The Pledge of Allegiance in Schools: An Opinion

Elliot Kovitz

Students cannot be forced to recite the Pledge of Allegiance in School. This idea has been established as precedent since the case West Virginia Board of Education v. Barnette. Since that was established nearly eighty years ago, the decision is likely not going anywhere. Some states have interpreted the Barnette decision liberally, though, for example requiring that students obtain written permission from their parents to abstain from reciting the Pledge of Allegiance. This rule was deemed constitutional in the 2008 case Frazier v. Winn, and that is how the precedent currently stands.

Now, I would like to present a few opinions and explore their relative merits. I do not believe there is an objectively correct answer to this question, and I think there are bigger issues in this country, but I do think there is no better microcosm of the debate over the proper meaning of the word “patriotism” than the Pledge of Allegiance debate. On one side, there is the camp represented by those who make parental permission mandatory and who are in general more conservative (Frazier was decided in Florida). On the other, there is a camp that can be represented by this quote: “[P]atriotism is a word; and one that generally comes to mean either my country, right or wrong, which is infamous, or my country is always right, which is [stupid].”

Aside from the liberal vs. conservative angle to this debate, there are philosophically valid arguments on both sides, which I would like to present. Mandating conformism is generally seen as a bad thing, but I submit that there is not an objective reason for this notion. Nationalism is the glue that holds together Nation-States, so encouraging it is a way of indirectly ensuring the cohesion of a country. Dystopian though it may sound, increased cohesion certainly makes a country run smoother, and god knows the U.S. could use some smoothness at the moment. On the other hand, if you grant O’Brien’s argument, patriotism, and therefore its enforcement through mandating the Pledge of Allegiance, is unconscionable. And, though I think it is somewhat reductive, the point it makes is worth considering. How much cohesion do we really need, and how much individual thinking are we willing to give up?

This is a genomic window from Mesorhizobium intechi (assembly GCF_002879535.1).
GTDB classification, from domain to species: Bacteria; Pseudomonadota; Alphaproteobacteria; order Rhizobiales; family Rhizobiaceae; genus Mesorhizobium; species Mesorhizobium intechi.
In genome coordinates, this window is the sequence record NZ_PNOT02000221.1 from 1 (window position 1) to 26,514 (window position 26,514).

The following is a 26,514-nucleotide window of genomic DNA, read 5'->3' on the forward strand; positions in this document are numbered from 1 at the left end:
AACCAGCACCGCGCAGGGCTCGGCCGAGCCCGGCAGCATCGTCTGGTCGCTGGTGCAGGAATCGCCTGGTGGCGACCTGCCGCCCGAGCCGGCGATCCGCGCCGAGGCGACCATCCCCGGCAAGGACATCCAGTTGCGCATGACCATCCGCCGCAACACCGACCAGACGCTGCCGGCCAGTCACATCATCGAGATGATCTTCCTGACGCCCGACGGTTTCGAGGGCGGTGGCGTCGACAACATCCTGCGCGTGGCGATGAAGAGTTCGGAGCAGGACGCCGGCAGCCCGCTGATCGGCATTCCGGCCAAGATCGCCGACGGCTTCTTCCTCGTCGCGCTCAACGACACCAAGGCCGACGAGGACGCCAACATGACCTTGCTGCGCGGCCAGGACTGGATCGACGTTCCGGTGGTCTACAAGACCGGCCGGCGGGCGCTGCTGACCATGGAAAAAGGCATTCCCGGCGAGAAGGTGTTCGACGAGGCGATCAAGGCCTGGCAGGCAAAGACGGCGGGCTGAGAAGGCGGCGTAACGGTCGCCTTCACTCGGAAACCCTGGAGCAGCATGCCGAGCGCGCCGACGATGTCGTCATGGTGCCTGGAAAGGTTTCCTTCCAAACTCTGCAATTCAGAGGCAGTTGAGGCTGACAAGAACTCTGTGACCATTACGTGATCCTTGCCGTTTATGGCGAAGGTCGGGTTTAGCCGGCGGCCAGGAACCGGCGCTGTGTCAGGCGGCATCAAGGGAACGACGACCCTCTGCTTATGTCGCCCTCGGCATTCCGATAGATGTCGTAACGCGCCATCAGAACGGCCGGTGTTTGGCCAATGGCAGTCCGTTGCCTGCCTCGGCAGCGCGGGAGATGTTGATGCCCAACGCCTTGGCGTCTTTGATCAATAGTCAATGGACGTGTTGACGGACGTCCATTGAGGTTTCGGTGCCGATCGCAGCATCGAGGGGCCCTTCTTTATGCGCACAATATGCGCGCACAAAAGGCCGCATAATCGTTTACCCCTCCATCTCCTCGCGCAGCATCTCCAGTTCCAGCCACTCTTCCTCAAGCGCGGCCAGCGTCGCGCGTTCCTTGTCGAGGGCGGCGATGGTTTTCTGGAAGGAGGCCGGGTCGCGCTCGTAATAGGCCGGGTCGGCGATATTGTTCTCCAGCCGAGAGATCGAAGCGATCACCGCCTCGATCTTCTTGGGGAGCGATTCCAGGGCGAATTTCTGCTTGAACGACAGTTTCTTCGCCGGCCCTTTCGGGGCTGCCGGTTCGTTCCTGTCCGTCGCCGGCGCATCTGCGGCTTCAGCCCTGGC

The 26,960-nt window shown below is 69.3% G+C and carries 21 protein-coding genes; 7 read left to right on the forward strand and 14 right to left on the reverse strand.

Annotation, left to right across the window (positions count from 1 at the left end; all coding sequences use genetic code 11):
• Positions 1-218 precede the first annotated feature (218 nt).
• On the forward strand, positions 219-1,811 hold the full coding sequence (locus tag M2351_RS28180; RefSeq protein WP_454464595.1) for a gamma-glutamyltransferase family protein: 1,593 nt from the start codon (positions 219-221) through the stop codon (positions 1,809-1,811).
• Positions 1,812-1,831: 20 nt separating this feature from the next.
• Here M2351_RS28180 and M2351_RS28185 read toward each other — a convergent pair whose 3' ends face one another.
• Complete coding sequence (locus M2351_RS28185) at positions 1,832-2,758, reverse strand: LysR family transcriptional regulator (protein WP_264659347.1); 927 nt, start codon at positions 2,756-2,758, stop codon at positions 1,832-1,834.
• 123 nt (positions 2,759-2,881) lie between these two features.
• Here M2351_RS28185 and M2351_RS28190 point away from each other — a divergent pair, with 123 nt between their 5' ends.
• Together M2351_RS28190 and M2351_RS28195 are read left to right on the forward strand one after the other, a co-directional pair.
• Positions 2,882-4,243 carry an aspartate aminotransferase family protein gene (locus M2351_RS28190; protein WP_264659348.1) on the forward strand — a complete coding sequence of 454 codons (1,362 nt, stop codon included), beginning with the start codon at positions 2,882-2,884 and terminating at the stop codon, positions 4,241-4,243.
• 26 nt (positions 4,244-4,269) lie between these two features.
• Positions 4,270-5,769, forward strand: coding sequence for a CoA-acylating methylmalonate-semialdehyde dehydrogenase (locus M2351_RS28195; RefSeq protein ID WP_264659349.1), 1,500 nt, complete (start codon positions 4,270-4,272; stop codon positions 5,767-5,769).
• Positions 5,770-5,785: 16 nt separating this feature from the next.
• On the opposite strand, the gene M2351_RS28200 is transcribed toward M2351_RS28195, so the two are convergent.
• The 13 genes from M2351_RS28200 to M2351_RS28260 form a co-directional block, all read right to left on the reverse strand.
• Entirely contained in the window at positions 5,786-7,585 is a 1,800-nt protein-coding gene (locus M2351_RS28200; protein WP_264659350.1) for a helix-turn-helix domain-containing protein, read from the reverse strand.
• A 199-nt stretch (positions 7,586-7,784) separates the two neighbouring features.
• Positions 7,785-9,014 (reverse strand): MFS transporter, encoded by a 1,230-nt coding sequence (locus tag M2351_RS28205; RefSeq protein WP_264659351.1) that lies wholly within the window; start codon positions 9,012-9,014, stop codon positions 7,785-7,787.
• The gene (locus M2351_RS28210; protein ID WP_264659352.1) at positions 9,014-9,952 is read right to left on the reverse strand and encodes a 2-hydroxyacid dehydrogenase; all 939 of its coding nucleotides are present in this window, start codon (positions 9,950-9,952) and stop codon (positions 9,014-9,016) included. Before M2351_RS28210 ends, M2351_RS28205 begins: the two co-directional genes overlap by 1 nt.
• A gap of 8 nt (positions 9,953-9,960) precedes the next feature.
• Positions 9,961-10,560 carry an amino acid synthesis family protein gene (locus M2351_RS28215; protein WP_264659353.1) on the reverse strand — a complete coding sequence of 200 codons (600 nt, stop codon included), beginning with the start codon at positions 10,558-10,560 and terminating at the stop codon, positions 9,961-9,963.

I would like to present one opinion on this issue, but I must lead by declaring that many of my opinions are of a more libertarian bent, so take what I am about to say with a grain of salt. I do not think that mandating the Pledge of Allegiance is a good idea, regardless of its constitutionality. The kind of conformism it enforces is not the good kind, the kind that enforces taboos against things like murder. Ultimately, what mandating the Pledge of Allegiance creates is people who either chafe under that requirement or take patriotism lightly. On the latter subject, cheapening patriotism is ultimately as pernicious an approach as ignoring it altogether. Further, everyone has the experience of saying “sorryyyyyy” and not believing it. Forcing this condition upon generations of schoolchildren can only be counterproductive. In the worst case, what mandating the Pledge of Allegiance could cause is a Brave New World-esque society in which the sum of all the knowledge of the common people is a few mantras imposed by the world controllers. I present this idea not because I think mandating the Pledge of Allegiance will lead to this scenario but because it is an interesting and relevant reductio ad absurdum for the reader’s consideration. 

Regardless of the validity of my argument, there are students who are currently required to recite the Pledge of Allegiance, within the bounds of the Barnette Decision, but this action is by no means accepted by all, even some state courts. And now, if you will forgive the cliché, I will leave it to you to decide for yourself what you think. 


Master and Commander, by Patrick O’Brien

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